Top 10 Books on Julian Jaynes’s Theory

The following are the top books we recommend for those interested in learning about Julian Jaynes’s theory.

Gods, Voices, and the Bicameral Mind: The Theories of Julian Jaynes
Marcel Kuijsten (ed.), Julian Jaynes Society, 2016.
Does consciousness inevitably arise in any sufficiently complex brain? Although widely accepted, this view — inherited from Darwin’s theory of evolution — is supported by surprisingly little evidence. Offering an alternate view of the history of the human mind, Julian Jaynes’s ideas challenge our preconceptions of not only the origin of the modern mind, but the origin of gods and religion, the nature of mental illness, and the future potential of consciousness. The tremendous explanatory power of Jaynes’s ideas force us to reevaluate much of what we thought we knew about human history.

The Julian Jaynes Collection
Marcel Kuijsten (ed.), Julian Jaynes Society, 2012.
Princeton University psychologist Julian Jaynes’s revolutionary theory on the origin of consciousness or the “modern mind” remains as relevant and thought-provoking as when it was first proposed. Supported by recent discoveries in neuroscience, Jaynes’s ideas force us to rethink conventional views of human history and psychology, and have profound implications for many aspects of modern life. Included in this volume are rare and never before seen lectures, interviews, and in-depth discussions that both clear up misconceptions as well as extend Jaynes’s theory into new areas such as the nature of the self, dreams, emotions, art, music, therapy, and the consequences and future of consciousness.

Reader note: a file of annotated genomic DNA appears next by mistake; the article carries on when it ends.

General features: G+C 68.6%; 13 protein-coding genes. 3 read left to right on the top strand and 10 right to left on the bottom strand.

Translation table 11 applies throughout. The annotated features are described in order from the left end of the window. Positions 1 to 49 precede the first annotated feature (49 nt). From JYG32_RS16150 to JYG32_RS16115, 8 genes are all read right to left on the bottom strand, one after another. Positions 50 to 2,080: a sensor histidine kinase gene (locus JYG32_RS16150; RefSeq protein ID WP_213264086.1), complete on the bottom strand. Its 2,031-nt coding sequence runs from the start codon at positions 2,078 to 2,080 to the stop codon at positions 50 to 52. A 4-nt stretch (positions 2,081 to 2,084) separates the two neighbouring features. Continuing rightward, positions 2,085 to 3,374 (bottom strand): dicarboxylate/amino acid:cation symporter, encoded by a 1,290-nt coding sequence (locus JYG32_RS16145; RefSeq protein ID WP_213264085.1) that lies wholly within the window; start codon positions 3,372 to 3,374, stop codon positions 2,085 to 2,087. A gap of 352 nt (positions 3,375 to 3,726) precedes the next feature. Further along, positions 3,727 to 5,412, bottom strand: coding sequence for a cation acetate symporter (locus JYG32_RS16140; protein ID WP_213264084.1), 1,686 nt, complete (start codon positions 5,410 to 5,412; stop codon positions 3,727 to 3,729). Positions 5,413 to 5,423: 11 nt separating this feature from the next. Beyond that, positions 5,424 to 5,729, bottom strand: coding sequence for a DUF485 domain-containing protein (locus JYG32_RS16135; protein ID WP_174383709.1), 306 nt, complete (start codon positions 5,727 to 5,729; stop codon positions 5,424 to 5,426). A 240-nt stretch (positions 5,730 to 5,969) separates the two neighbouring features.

Reflections on the Dawn of Consciousness

Reflections on the Dawn of Consciousness: Julian Jaynes’s Bicameral Mind Theory Revisited
Marcel Kuijsten (ed.), Julian Jaynes Society, 2007.
“In this book Marcel Kuijsten and his colleagues have integrated a quintessential collection of original thoughts concerning Jaynes’s concepts as well as some of Jaynes’s original essays. I have rarely read a manuscript that so eloquently and elegantly examines a complex and pervasive phenomenon. The contributors of this volume have integrated the concepts of psychology, anthropology, archaeology, theology, philosophy, the history of science, and modern neuroscience with such clarity it should be considered an essential text for any student of human experience.”
— from the Foreword by Dr. Michael A. Persinger, Professor of Behavioral Neuroscience, Biomolecular Sciences Program, Laurentian University

The Minds of the Bible: Speculations on the Cultural Evolution of Human Consciousness, Rabbi James Cohn
Julian Jaynes Society, 2013
In 1976, Julian Jaynes hypothesized that as recently as 2,500-3,000 years ago, human beings were non-introspective. Jaynes said that while we are acculturated from infancy on, to understand our mental life as a narratized interior mind-space in which we introspect in a ceaseless conversation with “ourselves,” our ancestors were acculturated to understand their mental life in terms of obedient responses to auditory prompts, which they hallucinated as the external voice of God. Although these “bicameral” people could think and act, they had no awareness of choices or of choosing — or of awareness itself. Jaynes claimed that one could trace this cultural transformation over the course of a scant millennium by analyzing the literature of the Hebrew Scriptures.

The ‘Other’ Psychology of Julian Jaynes: Ancient Languages, Sacred Visions, and Forgotten Mentalities, Brian J. McVeigh
Imprint Academic, 2018